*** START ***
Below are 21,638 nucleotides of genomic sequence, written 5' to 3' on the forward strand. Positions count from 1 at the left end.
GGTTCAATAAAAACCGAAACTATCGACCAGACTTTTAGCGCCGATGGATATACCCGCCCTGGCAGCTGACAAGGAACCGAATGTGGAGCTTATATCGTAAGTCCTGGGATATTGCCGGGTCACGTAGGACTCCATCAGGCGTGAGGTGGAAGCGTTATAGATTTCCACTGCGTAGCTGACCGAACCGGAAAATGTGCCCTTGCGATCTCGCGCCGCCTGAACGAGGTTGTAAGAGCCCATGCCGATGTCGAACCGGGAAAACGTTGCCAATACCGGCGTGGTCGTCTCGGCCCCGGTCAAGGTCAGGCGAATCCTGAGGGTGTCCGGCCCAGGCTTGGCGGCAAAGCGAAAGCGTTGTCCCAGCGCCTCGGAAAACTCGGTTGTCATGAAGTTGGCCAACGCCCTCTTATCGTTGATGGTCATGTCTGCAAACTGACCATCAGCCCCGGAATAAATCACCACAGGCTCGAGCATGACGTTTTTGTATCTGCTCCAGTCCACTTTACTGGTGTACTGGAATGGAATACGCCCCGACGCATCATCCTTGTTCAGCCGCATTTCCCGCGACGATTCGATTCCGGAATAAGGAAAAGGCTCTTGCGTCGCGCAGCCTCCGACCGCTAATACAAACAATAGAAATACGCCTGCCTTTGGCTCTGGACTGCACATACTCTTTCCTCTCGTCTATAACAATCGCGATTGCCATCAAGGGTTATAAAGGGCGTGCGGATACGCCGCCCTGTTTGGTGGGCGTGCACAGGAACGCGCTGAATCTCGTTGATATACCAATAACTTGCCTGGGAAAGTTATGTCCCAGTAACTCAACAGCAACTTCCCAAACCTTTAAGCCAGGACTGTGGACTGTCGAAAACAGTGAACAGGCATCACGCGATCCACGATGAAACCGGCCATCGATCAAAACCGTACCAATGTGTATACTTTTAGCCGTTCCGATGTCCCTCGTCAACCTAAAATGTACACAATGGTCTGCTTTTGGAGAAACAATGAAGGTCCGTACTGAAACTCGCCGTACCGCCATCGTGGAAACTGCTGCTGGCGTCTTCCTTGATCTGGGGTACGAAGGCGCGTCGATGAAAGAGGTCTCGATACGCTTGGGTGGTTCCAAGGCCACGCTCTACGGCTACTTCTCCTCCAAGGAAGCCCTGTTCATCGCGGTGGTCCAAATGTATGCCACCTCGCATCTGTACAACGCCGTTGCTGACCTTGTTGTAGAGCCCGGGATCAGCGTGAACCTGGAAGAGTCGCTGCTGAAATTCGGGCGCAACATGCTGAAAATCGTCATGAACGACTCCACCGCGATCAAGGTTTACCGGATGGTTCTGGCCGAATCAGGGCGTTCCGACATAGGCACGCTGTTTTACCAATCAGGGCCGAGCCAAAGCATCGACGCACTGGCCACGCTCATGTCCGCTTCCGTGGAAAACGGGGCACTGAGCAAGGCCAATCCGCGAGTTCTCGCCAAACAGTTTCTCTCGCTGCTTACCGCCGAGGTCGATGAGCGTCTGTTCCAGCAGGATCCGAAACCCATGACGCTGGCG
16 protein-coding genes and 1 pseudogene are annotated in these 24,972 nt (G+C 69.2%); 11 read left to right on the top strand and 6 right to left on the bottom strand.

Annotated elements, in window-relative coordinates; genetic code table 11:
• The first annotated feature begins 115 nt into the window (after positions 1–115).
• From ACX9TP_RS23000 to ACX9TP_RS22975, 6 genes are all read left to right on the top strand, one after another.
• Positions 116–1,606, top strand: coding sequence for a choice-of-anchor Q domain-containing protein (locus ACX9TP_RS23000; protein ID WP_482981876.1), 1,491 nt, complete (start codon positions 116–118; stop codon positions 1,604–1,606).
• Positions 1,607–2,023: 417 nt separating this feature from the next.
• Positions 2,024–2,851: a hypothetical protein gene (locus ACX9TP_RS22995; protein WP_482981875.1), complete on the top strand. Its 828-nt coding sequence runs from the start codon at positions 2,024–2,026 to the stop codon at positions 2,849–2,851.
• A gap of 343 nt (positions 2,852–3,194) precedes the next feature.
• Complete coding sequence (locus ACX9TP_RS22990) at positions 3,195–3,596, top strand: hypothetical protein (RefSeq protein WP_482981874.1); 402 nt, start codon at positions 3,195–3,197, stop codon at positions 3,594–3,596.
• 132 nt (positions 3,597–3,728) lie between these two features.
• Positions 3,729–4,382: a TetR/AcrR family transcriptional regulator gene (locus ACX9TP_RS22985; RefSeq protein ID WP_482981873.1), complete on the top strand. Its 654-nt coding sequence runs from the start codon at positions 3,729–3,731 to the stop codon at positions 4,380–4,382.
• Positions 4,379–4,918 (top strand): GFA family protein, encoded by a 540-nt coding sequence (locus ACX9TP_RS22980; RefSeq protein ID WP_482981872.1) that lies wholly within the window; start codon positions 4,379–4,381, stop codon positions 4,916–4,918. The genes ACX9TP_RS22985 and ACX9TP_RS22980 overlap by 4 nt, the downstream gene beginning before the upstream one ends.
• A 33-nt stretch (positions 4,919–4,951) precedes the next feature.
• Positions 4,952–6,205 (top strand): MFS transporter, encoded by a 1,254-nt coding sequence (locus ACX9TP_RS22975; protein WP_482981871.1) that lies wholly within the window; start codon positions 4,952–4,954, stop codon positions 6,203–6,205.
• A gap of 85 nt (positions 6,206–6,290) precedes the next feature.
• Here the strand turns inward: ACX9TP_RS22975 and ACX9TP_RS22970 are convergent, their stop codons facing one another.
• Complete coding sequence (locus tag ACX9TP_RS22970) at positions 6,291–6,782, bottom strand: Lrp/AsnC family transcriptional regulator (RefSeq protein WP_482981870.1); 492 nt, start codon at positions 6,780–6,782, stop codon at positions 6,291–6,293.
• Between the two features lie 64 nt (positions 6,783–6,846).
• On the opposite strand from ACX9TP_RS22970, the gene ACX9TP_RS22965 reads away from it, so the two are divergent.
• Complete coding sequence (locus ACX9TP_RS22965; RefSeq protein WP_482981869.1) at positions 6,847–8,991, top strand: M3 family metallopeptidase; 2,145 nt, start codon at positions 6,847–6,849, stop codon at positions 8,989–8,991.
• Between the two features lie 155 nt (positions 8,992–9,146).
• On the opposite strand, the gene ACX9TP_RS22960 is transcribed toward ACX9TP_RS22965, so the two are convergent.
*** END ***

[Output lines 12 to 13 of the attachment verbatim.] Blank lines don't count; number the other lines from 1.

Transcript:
• 132 nt (positions 3,597–3,728) lie between these two features.
• Positions 3,729–4,382: a TetR/AcrR family transcriptional regulator gene (locus ACX9TP_RS22985; RefSeq protein ID WP_482981873.1), complete on the top strand. Its 654-nt coding sequence runs from the start codon at positions 3,729–3,731 to the stop codon at positions 4,380–4,382.